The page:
The official edition of the Catechism of the Catholic Church includes four color prints of sacred art, three from the patristic era (two are frescos in catacombs) and one from the eleventh century. Artwork from a third-century catacomb also provided the basis for the cover logo, depicting a shepherd.
These images are not merely decorative, but serve the Catechism’s function of expounding historic Christian teaching set forth in sacred scripture and sacred tradition. For the Church’s sacred art is part of her repository of sacred tradition, preserving and expressing the deposit of faith in a unique and indispensable way.
The Face, a remarkable two-hour documentary produced in conjunction with the Catholic Communication Campaign, is a visually sumptuous and spiritually rewarding exploration of Christian art that surveys the history of how Jesus Christ has been portrayed, and how Christian teaching has been understood, interpreted, and given different emphases by the art of different times and places.
The Face traces the depiction of Christ throughout Christian history, from the earliest images in the catacombs, to the development of distinctively Christian art forms such as the stunning wall mosaics of the patristic era and the iconography of the Christian East, to the to the lavish art of the Renaissance, and into the modern era.
Not surprisingly, the documentary loses steam toward the end, as it becomes increasingly hard in the modern era to identify important or noteworthy Christological artwork. (Knowledgeable Catholics may take note of the name of a black American artist whose black-and-white depiction of the agony in the garden receives some attention: Fred Carter is "the good artist" responsible for the better-drawn examples of the often scathingly anti-Catholic tracts of Jack Chick!)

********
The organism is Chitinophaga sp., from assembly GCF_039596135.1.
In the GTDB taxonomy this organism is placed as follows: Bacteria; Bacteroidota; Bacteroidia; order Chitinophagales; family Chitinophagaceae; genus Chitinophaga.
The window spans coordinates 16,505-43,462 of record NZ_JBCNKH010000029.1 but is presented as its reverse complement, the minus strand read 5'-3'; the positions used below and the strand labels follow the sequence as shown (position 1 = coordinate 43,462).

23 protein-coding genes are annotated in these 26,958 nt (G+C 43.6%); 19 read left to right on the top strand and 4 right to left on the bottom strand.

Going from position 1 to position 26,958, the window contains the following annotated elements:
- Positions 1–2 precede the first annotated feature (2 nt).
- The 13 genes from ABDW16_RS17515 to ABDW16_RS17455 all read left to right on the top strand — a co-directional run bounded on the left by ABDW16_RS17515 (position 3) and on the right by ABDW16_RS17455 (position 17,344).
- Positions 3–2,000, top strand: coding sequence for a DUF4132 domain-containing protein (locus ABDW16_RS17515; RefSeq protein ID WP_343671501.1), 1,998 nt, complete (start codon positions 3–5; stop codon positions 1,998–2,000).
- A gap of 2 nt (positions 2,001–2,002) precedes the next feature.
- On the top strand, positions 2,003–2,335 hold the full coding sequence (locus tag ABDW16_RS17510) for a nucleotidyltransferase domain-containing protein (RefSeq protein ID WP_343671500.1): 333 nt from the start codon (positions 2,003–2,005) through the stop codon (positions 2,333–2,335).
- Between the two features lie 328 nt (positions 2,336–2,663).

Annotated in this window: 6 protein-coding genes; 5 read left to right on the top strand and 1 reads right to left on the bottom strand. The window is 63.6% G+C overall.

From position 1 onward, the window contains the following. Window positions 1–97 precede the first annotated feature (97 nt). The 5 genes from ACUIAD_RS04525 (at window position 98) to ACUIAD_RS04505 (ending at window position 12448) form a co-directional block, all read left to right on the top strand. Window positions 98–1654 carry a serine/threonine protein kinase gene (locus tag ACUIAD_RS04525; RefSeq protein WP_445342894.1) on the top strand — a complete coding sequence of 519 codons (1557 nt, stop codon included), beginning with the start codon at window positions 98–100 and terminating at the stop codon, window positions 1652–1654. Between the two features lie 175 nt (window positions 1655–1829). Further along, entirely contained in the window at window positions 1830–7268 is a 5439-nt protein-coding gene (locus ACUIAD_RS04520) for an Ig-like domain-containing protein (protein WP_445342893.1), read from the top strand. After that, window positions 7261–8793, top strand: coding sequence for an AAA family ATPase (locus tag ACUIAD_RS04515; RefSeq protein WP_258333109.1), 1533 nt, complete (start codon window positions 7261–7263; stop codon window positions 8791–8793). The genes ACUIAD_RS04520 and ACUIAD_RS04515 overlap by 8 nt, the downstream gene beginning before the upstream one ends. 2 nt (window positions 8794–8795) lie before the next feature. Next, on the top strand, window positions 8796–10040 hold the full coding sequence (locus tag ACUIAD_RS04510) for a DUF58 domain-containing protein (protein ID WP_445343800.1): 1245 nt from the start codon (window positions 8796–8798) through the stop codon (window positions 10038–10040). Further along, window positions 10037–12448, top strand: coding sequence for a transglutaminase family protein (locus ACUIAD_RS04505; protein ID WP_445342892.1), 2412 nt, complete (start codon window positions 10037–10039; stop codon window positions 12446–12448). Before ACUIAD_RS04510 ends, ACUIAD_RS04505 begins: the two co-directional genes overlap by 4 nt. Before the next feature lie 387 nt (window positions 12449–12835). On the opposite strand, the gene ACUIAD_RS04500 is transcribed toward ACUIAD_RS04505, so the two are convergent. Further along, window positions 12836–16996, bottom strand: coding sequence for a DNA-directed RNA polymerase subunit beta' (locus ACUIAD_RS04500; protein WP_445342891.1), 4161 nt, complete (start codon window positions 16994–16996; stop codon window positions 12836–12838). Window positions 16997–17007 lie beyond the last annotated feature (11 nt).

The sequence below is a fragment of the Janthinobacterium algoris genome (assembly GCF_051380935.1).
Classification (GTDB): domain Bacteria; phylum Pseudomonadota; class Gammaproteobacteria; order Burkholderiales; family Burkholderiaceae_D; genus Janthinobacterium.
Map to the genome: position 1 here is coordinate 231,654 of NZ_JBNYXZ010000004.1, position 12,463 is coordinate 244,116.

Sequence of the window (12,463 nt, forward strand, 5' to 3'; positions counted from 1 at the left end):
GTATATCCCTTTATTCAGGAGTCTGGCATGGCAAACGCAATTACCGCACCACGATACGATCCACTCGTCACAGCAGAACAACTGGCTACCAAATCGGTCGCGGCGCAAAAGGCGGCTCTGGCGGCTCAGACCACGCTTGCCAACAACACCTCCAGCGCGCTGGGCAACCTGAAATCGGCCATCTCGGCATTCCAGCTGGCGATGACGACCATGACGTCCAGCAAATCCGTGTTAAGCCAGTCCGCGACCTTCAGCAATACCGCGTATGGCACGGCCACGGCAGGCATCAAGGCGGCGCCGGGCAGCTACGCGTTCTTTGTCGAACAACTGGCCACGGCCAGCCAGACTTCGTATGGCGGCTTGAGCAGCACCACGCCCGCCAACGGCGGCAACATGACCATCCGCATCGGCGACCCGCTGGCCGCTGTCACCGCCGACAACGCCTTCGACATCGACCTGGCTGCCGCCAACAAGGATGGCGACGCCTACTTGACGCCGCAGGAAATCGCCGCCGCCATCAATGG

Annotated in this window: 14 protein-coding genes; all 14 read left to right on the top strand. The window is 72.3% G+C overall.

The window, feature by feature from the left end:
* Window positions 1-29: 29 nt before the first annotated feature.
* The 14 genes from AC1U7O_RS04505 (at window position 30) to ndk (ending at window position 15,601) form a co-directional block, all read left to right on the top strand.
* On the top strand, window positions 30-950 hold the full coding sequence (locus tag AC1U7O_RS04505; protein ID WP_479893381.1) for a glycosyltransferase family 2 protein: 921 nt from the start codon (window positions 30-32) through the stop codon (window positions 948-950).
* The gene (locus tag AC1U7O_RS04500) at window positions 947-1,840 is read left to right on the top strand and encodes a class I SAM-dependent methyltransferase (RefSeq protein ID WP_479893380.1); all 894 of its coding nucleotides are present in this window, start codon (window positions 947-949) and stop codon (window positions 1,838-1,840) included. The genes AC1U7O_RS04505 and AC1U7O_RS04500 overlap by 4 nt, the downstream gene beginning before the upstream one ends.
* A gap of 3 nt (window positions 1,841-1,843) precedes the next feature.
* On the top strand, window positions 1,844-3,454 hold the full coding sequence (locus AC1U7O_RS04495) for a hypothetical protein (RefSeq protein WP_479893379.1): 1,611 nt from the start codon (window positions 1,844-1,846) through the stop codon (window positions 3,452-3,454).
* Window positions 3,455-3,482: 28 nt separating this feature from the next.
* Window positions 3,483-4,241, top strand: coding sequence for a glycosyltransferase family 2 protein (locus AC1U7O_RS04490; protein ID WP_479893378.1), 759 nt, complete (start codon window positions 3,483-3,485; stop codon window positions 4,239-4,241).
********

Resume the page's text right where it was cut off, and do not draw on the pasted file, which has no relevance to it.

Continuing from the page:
Of greater current relevance, in light of recent historically uninformed critiques of the violence of Gibson’s The Passion of the Christ, is a segment on Christ’s sufferings in art. This portion of the documentary explores the relationship between medieval devotional attention to the Passion and the increasing emphasis on Jesus’ humanity in at-times blood-soaked depictions, offering helpful perspective on the tradition Gibson’s film represents. (Coincidentally, Gibson himself is one of the documentary’s narrators, along with Bill Moyers, Ricardo Montalban, and others.)
There are some flaws. A segment on images of Jesus with claims of supernatural origins inexplicably neglects the most famous and important of all such images, the Shroud of Turin. While admittedly a topic that could easily fill several documentaries in itself — and has — the Shroud and its relationship to Christian art should have gotten some attention. And the narration, while never objectionable, is occasionally facile.
But these are minor points. The Face is well structured and well directed, and given the visual nature of the subject matter, director Craig MacGowan’s use of offscreen narration rather than talking-head interviews with art historians or theologians is welcome, and keeps the emphasis on the face we really want to see.
Copyright © 2000– Steven D. Greydanus. All rights reserved.